United States President Joe Biden has announced he will deliver the annual State of the Union address on February 7, giving him a chance to present his legislative agenda before both chambers of Congress.
As per tradition, Republican House Speaker Kevin McCarthy issued a formal invitation on Friday for the president to speak, which Biden accepted later that day.
“The new year brings a new Congress, and with it, a responsibility to work towards an economy that is strong, a nation that is safe, a future that is built on freedom, and a government that is accountable,” McCarthy wrote in his invitation.
The speech will be the first time Biden addresses a joint session of Congress since Republicans took control of the US House of Representatives in the new year.
The Republican-controlled House is expected to block progress on Biden’s legislative agenda for the remainder of his first term in office, which ends in 2024. Biden, however, has expressed hope that legislators will work towards solutions to some of the problems facing the country.
Earlier this year, Biden appealed for bipartisanship in an appearance with Senate minority leader Mitch McConnell, a Republican, in Kentucky.
“We disagree on a lot of things,” Biden said of his relationship with McConnell. But, he added, their collaboration on infrastructure spending “sends an important message to the entire country: we can work together”.
Those hopes for bipartisanship face an increasingly empowered right flank of the Republican Party, which has signalled a confrontational stance towards the Democratic president.
McCarthy’s election to the speakership earlier this month, when he become the presiding officer in the House, came at the cost of numerous concessions to far-right voices in his party.
After a historic 15 votes, McCarthy earned the gavel. And in the days since, the House has proceeded to vote on priorities outlined during the speakership negotiations.
Biden has also faced scrutiny over his handling of classified documents, with McCarthy calling for a congressional investigation. The US Justice Department has already appointed a special counsel to conduct a probe.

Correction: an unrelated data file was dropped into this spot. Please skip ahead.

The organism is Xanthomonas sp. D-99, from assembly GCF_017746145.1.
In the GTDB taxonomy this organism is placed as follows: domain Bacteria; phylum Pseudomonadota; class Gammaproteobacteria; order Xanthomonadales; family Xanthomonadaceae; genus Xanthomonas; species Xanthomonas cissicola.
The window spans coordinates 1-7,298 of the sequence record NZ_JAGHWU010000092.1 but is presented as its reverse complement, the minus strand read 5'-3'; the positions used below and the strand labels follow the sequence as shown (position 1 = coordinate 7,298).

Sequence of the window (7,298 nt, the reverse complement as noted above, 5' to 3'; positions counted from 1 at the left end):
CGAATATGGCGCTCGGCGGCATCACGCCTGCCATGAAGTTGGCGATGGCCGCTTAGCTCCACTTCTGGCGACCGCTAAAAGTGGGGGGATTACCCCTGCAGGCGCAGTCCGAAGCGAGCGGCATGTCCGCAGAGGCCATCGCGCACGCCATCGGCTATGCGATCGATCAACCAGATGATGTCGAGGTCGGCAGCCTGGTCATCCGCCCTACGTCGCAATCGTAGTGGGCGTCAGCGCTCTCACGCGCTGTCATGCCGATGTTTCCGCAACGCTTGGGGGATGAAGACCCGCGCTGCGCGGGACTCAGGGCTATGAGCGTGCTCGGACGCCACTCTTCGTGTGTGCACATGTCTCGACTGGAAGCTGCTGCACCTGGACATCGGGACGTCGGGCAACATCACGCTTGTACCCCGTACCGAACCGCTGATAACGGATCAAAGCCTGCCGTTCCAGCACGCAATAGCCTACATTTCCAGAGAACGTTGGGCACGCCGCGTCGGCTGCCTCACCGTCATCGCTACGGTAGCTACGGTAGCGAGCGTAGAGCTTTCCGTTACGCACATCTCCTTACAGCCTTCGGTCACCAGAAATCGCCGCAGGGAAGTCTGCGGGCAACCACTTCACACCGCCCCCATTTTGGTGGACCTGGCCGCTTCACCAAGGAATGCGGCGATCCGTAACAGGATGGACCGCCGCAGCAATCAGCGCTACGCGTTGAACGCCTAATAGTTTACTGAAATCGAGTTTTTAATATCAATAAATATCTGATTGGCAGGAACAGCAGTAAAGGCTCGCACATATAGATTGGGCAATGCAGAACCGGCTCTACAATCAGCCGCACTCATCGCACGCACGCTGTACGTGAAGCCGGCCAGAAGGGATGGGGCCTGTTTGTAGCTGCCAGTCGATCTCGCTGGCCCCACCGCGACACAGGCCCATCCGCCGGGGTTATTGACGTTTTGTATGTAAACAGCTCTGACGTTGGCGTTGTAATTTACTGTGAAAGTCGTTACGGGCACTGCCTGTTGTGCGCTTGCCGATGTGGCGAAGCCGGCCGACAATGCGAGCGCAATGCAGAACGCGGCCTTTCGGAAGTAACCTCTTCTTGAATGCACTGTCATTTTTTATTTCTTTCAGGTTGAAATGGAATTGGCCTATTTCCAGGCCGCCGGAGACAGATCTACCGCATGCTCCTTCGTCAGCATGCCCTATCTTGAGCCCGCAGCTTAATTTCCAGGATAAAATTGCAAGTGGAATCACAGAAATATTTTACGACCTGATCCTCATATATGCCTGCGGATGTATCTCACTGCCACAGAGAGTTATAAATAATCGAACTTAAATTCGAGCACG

Immigration has likewise proven to be a flashpoint between the Biden administration and the Republican party, with Biden making his first visit to the US-Mexico border on Sunday amid criticism over an increase in undocumented refugee crossings.
And in the coming months, Biden faces a confrontation with House Republicans over increases to the debt ceiling, the limit set on federal borrowing.
As it approaches that debt limit, the US government may have to suspend its functions and services. The Bipartisan Policy Center estimates that the Treasury Department could stop investments in some federal pension funds as soon as this week.
Some House Republicans have already promised to oppose any increase to the debt ceiling, with South Carolina’s Ralph Norman calling it a “non-negotiable item”.
But Biden’s White House has taken a strong line on future haggling. “Attempts to exploit the debt ceiling as leverage will not work. There will be no hostage-taking,” White House Press Secretary Karine Jean-Pierre said.
As he heads into February’s State of the Union, Biden also faces pressure from within his party, for example in the wake of new restrictions for asylum seekers.
With more ambitious policy goals like expanded gun control and climate change action likely to stall in the divided Congress, the president may use February’s speech to highlight key victories during his first years in office.
They include large spending bills that, among other things, lowered the price of prescription drugs for some people on government healthcare, poured money into updating the country’s infrastructure and made investments in renewable energy to combat climate change.
The State of the Union is held each year in the US House of Representatives.